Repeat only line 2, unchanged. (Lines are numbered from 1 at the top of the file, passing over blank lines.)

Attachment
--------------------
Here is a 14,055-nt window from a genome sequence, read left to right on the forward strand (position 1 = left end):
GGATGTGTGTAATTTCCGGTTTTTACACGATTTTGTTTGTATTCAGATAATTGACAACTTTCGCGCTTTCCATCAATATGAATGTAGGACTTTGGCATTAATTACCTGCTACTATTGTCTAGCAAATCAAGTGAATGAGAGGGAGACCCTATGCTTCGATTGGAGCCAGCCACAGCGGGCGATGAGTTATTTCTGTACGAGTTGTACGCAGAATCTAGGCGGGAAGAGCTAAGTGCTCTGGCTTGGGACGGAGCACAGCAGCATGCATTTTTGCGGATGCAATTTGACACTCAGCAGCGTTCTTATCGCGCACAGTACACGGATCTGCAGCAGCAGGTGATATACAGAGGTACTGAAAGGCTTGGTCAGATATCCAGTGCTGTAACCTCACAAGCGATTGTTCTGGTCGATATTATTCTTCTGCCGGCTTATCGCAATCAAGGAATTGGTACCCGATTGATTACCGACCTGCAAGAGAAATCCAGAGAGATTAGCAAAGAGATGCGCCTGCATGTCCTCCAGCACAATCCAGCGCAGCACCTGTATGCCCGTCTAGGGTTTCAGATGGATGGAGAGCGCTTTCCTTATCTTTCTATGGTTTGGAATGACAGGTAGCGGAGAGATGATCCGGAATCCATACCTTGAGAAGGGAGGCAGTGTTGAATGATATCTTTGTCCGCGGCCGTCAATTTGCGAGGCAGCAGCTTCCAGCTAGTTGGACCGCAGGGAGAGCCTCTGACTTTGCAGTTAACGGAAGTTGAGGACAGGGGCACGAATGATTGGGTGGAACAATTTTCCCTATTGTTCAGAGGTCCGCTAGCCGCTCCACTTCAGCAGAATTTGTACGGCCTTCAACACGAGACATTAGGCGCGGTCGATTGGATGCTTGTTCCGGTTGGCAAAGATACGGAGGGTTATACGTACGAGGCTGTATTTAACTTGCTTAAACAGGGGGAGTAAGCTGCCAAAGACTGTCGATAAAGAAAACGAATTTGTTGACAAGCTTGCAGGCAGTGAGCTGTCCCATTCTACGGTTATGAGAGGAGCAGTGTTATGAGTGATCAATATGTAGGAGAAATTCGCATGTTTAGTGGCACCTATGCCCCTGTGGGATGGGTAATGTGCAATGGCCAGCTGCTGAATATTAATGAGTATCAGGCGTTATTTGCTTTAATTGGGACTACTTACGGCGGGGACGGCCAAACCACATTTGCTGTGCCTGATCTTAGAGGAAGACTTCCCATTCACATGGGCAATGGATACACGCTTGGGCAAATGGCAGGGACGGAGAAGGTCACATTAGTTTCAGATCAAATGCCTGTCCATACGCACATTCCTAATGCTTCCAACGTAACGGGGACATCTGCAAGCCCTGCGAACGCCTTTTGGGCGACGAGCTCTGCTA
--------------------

GGATGTGTGTAATTTCCGGTTTTTACACGATTTTGTTTGTATTCAGATAATTGACAACTTTCGCGCTTTCCATCAATATGAATGTAGGACTTTGGCATTAATTACCTGCTACTATTGTCTAGCAAATCAAGTGAATGAGAGGGAGACCCTATGCTTCGATTGGAGCCAGCCACAGCGGGCGATGAGTTATTTCTGTACGAGTTGTACGCAGAATCTAGGCGGGAAGAGCTAAGTGCTCTGGCTTGGGACGGAGCACAGCAGCATGCATTTTTGCGGATGCAATTTGACACTCAGCAGCGTTCTTATCGCGCACAGTACACGGATCTGCAGCAGCAGGTGATATACAGAGGTACTGAAAGGCTTGGTCAGATATCCAGTGCTGTAACCTCACAAGCGATTGTTCTGGTCGATATTATTCTTCTGCCGGCTTATCGCAATCAAGGAATTGGTACCCGATTGATTACCGACCTGCAAGAGAAATCCAGAGAGATTAGCAAAGAGATGCGCCTGCATGTCCTCCAGCACAATCCAGCGCAGCACCTGTATGCCCGTCTAGGGTTTCAGATGGATGGAGAGCGCTTTCCTTATCTTTCTATGGTTTGGAATGACAGGTAGCGGAGAGATGATCCGGAATCCATACCTTGAGAAGGGAGGCAGTGTTGAATGATATCTTTGTCCGCGGCCGTCAATTTGCGAGGCAGCAGCTTCCAGCTAGTTGGACCGCAGGGAGAGCCTCTGACTTTGCAGTTAACGGAAGTTGAGGACAGGGGCACGAATGATTGGGTGGAACAATTTTCCCTATTGTTCAGAGGTCCGCTAGCCGCTCCACTTCAGCAGAATTTGTACGGCCTTCAACACGAGACATTAGGCGCGGTCGATTGGATGCTTGTTCCGGTTGGCAAAGATACGGAGGGTTATACGTACGAGGCTGTATTTAACTTGCTTAAACAGGGGGAGTAAGCTGCCAAAGACTGTCGATAAAGAAAACGAATTTGTTGACAAGCTTGCAGGCAGTGAGCTGTCCCATTCTACGGTTATGAGAGGAGCAGTGTTATGAGTGATCAATATGTAGGAGAAATTCGCATGTTTAGTGGCACCTATGCCCCTGTGGGATGGGTAATGTGCAATGGCCAGCTGCTGAATATTAATGAGTATCAGGCGTTATTTGCTTTAATTGGGACTACTTACGGCGGGGACGGCCAAACCACATTTGCTGTGCCTGATCTTAGAGGAAGACTTCCCATTCACATGGGCAATGGATACACGCTTGGGCAAATGGCAGGGACGGAGAAGGTCACATTAGTTTCAGATCAAATGCCTGTCCATACGCACATTCCTAATGCTTCCAACGTAACGGGGACATCTGCAAGCCCTGCGAACGCCTTTTGGGCGACGAGCTCTGCTA